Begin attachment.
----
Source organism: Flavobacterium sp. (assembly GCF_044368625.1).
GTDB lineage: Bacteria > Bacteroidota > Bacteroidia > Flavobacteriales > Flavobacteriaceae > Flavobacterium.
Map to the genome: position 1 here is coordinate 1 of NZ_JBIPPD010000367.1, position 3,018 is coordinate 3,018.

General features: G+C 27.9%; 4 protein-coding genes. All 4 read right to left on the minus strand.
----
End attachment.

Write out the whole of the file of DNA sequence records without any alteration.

Source organism: Flavobacterium sp. (assembly GCF_044368625.1).
GTDB lineage: Bacteria > Bacteroidota > Bacteroidia > Flavobacteriales > Flavobacteriaceae > Flavobacterium.
Map to the genome: position 1 here is coordinate 1 of NZ_JBIPPD010000367.1, position 3,018 is coordinate 3,018.

General features: G+C 27.9%; 4 protein-coding genes. All 4 read right to left on the minus strand.